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|Quote Chapter 21
Written by Carolyn
(5/16/2007 10:40 p.m.)
Miss Bingley... is not such a simpleton. Could she have seen half as much love in Mr. Darcy for herself, she would have ordered her wedding-clothes. But the case is this: -- We are not rich enough or grand enough for them; and she is the more anxious to get Miss Darcy for her brother, from the notion that when there has been one intermarriage, she may have less trouble in achieving a second; in which there is certainly some ingenuity
Elizabeth clearly sees the motivations behind Miss Bingley's farewell letter. Her reasoning is very sound given what she has already witnessed in Caroline's behavior.
However, two events after the letter's arrival give doubt to her ability to truly read a character. Her first was the shock was when Charlotte accepted Mr. Collins proposal. Charlotte did not act as Elizabeth expected there, who assumed that Charlotte would not think of marrying such a stupid man.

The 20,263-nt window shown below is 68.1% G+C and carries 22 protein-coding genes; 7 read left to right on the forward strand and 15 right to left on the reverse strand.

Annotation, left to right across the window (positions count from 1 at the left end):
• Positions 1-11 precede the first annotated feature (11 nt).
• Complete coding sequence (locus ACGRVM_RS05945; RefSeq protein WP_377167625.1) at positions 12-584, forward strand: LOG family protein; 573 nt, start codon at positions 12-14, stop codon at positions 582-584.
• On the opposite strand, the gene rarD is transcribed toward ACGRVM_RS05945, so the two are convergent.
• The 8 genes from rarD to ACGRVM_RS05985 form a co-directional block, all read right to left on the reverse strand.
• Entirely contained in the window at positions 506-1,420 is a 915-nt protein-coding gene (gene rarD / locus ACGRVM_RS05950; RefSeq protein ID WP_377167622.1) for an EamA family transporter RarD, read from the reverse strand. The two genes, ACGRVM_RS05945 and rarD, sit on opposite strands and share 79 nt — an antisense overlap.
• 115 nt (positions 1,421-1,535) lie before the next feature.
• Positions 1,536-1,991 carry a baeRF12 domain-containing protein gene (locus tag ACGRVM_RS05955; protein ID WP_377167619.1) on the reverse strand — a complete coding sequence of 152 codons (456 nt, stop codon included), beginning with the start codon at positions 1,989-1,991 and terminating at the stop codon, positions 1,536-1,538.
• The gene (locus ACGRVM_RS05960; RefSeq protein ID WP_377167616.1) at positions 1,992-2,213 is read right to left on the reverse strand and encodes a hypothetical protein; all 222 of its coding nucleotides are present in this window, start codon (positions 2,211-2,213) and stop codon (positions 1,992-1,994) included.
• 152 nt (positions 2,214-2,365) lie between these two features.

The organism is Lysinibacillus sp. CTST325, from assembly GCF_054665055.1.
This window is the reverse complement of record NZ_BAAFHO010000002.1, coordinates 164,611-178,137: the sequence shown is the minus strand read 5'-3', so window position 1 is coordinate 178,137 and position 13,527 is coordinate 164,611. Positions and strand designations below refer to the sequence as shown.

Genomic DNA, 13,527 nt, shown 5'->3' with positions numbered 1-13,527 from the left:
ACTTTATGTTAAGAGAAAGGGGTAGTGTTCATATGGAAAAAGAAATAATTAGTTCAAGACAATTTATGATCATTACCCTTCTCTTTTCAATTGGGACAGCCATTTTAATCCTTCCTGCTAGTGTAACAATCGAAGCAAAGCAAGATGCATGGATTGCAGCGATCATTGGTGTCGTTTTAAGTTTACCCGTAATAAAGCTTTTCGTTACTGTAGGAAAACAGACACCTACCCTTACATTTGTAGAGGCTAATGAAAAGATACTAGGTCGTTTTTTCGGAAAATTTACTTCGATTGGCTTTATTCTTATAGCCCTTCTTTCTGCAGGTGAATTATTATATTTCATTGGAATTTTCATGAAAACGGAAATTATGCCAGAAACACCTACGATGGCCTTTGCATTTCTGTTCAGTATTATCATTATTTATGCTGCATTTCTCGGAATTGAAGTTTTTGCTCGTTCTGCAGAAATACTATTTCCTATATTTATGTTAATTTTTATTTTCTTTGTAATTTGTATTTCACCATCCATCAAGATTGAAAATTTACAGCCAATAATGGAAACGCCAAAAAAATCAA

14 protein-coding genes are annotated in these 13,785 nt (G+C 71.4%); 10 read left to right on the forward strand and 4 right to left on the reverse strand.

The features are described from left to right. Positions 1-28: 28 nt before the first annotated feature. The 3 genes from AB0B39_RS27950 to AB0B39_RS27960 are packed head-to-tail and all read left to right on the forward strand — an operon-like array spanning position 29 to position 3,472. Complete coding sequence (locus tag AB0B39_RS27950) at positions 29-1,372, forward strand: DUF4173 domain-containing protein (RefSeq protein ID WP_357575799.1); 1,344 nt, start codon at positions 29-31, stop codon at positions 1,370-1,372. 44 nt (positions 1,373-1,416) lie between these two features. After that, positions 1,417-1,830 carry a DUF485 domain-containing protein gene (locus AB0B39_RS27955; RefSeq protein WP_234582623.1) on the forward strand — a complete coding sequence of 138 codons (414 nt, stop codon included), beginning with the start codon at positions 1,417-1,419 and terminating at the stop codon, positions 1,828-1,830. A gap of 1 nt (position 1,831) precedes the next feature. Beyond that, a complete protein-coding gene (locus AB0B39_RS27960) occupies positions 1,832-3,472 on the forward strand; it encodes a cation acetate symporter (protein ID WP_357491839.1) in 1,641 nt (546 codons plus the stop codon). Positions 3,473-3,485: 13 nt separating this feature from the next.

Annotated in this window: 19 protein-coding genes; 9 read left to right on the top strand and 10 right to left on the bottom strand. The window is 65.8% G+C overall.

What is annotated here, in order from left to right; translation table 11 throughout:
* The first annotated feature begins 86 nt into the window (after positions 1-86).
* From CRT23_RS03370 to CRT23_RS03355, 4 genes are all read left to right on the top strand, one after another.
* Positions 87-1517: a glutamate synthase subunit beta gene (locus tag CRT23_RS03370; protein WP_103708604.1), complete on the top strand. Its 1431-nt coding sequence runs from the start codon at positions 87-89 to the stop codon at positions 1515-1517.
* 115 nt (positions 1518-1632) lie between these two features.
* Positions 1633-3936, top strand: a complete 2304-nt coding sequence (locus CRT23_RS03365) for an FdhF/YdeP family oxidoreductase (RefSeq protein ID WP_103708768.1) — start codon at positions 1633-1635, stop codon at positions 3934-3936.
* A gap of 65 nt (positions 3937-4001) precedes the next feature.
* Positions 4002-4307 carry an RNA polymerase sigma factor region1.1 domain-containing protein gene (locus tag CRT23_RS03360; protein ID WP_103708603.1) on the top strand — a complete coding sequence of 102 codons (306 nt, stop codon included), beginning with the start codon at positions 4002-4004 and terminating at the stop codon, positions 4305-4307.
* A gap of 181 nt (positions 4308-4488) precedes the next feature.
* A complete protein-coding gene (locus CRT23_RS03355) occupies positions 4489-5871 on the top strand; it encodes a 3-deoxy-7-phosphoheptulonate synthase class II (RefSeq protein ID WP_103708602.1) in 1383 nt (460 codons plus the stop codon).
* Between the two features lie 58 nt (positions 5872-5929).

Then it is Bingley who is not living up to expectations.
The idea of his returning no more Elizabeth treated with the utmost contempt. It appeared to her merely the suggestion of Caroline's interested wishes, and she could not for a moment suppose that those wishes, however openly or artfully spoken, could influence a young man so totally independent of every one.
Even Elizabeth began to fear -- not that Bingley was indifferent -- but that his sisters would be successful in keeping him away. Unwilling as she was to admit an idea so destructive of Jane's happiness, and so dishonourable to the stability of her lover, she could not prevent its frequently recurring. The united efforts of his two unfeeling sisters and of his overpowering friend, assisted by the attractions of Miss Darcy and the amusements of London, might be too much, she feared, for the strength of his attachment. Chapter 23
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